The State Administration of Radio, Film and Television (SARFT) published a timetable last June, hoping for at least 30 million digital cable TV subscribers by the end of 2005. It also planned to convert all municipalities, cities in the east and most provincial capitals in the central and western regions to digital broadcasting by that time.
But the situation is not developing as the administration anticipated.
"The situation has been changing rapidly over the past year, so we have to adjust the timetable and will release a new one soon," said an official surnamed Liu.
Many cities have found it difficult to attract subscribers, with the number reaching just 20,000 in cities such as Shanghai, Shenzhen and Beijing.
"The problem lies in the digital cable providers of these cities, who were trying to promote digital cable TV in China in the same way it is done in other countries. But this does not conform with China's reality," said Wang Xiaojie, a senior SARFT official.
In most places, digital cable providers attract subscribers by offering programming that differs from that offered by free channels. Subscribers have to pay around 1,000 yuan (US$120) to buy a special decoder in order to watch the programs on a normal television.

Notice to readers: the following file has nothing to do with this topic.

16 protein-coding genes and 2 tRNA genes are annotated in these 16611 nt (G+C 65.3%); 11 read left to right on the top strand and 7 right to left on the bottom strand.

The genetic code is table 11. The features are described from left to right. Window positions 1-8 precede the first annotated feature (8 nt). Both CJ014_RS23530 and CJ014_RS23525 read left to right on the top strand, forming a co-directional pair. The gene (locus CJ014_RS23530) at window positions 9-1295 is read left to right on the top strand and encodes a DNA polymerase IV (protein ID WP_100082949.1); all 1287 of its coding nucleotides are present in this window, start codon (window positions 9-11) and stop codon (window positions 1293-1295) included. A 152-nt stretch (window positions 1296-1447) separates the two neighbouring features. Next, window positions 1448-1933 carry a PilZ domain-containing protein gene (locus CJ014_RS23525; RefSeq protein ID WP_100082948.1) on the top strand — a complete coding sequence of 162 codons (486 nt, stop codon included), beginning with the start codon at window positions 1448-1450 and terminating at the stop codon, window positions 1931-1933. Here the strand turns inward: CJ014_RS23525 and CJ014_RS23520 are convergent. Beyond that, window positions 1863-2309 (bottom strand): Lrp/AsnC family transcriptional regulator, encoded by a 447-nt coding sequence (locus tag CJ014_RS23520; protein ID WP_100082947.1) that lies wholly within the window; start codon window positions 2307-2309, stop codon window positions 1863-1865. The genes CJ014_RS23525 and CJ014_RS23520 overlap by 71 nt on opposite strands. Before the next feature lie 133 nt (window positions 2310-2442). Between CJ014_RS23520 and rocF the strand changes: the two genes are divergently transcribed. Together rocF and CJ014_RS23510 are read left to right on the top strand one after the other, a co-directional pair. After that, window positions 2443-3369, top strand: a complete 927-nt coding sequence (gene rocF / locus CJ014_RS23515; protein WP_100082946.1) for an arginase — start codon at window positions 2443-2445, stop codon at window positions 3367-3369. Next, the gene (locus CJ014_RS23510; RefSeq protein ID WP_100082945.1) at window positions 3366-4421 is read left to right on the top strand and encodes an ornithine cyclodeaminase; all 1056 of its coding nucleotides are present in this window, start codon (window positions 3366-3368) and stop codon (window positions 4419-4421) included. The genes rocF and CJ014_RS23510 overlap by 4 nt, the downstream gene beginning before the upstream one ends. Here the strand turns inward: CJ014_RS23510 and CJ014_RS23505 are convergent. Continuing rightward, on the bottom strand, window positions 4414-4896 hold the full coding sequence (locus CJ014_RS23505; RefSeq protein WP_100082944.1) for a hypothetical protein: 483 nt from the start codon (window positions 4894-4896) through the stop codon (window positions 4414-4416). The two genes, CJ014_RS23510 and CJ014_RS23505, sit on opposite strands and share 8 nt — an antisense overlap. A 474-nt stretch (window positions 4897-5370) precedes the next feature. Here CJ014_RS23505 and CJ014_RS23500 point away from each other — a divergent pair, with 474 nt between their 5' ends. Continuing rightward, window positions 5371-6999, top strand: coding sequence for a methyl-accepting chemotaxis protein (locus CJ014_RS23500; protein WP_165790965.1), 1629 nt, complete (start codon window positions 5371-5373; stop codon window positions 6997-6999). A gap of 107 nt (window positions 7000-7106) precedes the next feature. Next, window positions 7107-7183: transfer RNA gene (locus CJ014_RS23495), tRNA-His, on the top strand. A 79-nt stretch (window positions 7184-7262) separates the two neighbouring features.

"But the reality in China is that people are accustomed to enjoying free television, and Chinese digital cable providers are forbidden to broadcast pornography like some foreign digital cable operators do to attract subscribers," Wang said.
The official cited Foshan, in south China's Guangdong Province, as an example.
Foshan started promoting digital cable three years ago, with overseas TV programs being the major attraction. Only 6,000 subscribers signed up in the city.
"When the digital cable provider in Foshan finally shut down the service because no more users were subscribing, only one person called asking why. The rest had either already stopped subscribing, or did not even care," Wang said.
To encourage more people to opt for digital TV, the city has decided to give subscribers free decoders.
"Hundreds of people line up every day to get the free decoder in Foshan, and the number of digital cable users has at least quadrupled," she said.
The official stated that Beijing, Taiyuan (Shanxi Province), and Dalian (Liaoning Province) will also adopt this method in the near future.
In a related development, SARFT has recently issued digital TV licenses to four companies to break China Central Television's monopoly on digital television.
(China Daily August 16, 2004)